The rights watchdog’s 2016 annual report said reform efforts by President Ashraf Ghani’s national unity government had been undermined by failure to contain internal differences and keep local strongmen and power brokers in check.
“Afghanistan’s national unity government squandered important opportunities to tackle serious human rights problems,” Patricia Gossman, senior Afghanistan researcher at Human Rights Watch, said in a statement. Reuters reported.
“As reforms have slipped, so have essential human rights protections for detainees, women, and the media.”
HRW said international donors, whose support is essential to the government of one of the world’s poorest economies, had to work more closely with Afghan authorities to ensure that human rights gains made since 2001 were not lost.
The section on Afghanistan, part of a 659-page report reviewing human rights practices in more than 90 countries, painted a bleak picture more than 14 years after U.S.-led forces drove the Taliban from power.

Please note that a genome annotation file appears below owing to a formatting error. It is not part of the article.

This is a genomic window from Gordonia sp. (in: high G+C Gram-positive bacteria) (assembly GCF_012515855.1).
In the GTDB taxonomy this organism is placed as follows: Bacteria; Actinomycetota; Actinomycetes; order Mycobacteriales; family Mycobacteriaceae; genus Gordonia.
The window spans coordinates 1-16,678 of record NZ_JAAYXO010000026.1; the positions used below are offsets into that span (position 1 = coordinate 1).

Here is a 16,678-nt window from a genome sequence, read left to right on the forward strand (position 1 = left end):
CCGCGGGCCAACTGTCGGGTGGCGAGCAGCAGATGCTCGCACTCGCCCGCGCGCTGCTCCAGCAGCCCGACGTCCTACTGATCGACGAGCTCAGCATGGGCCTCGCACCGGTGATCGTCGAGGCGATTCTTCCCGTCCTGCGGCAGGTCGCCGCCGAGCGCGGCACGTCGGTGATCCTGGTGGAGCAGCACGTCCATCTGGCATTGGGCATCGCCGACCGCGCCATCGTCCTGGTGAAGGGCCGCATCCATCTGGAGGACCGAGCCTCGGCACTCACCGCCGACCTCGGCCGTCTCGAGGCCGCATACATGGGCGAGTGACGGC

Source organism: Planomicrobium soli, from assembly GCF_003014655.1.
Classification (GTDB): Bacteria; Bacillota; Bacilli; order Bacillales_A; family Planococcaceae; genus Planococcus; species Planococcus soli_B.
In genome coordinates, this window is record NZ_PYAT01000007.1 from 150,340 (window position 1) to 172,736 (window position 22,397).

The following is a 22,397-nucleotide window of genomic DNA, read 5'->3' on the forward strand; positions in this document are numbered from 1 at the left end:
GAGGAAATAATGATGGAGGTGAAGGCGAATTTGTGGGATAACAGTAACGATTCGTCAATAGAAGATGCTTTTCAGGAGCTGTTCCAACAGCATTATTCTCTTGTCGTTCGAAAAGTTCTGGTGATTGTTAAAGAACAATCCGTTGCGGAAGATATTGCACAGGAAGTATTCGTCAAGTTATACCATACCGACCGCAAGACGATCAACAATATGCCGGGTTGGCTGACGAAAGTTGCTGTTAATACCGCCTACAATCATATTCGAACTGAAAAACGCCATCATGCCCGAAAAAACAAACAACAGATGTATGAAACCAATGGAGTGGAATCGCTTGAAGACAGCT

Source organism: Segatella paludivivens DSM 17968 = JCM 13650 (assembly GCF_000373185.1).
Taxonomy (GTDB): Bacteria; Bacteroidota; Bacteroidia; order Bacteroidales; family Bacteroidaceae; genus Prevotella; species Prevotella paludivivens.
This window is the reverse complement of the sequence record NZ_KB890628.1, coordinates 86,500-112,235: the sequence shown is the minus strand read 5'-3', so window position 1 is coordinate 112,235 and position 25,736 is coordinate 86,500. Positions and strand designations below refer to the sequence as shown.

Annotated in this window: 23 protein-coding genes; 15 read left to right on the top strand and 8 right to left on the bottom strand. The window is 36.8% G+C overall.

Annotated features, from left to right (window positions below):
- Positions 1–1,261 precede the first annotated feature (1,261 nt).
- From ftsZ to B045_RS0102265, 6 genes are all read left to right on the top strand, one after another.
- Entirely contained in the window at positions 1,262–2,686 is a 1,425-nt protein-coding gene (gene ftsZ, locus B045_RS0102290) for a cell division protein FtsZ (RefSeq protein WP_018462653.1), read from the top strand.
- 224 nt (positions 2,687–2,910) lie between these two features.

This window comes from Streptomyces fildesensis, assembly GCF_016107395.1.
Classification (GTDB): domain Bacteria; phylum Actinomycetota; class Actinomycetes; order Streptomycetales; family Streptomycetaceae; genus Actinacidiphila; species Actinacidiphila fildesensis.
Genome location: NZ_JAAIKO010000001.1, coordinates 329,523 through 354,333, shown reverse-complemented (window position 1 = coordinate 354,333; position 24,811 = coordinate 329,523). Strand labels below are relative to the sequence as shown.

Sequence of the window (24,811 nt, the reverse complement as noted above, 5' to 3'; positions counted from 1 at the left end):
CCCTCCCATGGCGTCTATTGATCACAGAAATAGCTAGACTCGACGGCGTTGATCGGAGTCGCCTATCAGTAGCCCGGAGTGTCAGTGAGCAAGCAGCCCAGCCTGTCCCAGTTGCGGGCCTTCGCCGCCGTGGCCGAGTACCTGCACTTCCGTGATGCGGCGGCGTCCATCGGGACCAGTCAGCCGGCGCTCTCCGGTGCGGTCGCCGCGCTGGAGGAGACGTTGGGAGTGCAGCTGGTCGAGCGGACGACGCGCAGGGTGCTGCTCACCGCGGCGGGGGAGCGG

The brutal murder of 27 year-old Farkhunda Malikzada after she was falsely accused of burning a copy of the Koran and the flawed trial which followed threw into stark relief the failure to advance women’s rights, despite repeated government pledges, the report said.
Hundreds of civilians were also killed in suicide and roadside bomb attacks last year. Islamist insurgents targeted judges, prosecutors and other government officials as well as journalists and Afghan and foreign aid workers.
In addition, Taliban groups and others including Islamic State carried out kidnappings and “indiscriminate” attacks against civilians, the report said.
Despite an action plan to eliminate torture by government forces and militias, documented cases of torture increased in 2015 but there were no reported investigations or prosecutions, it said.
“Atrocities by the Taliban and other insurgents are no excuse for the government to deploy abusive militias or fail to hold the security forces accountable for violations,” Gossman said.
The report also pointed to the incident in the northern city of Kunduz in which a U.S. warplane attacked a hospital run by aid group Medecins Sans Frontieres, killing at least 42 people.
An investigation found “human, procedural and technical” errors were to blame but many questions about the incident remained unanswered, Human Rights Watch said.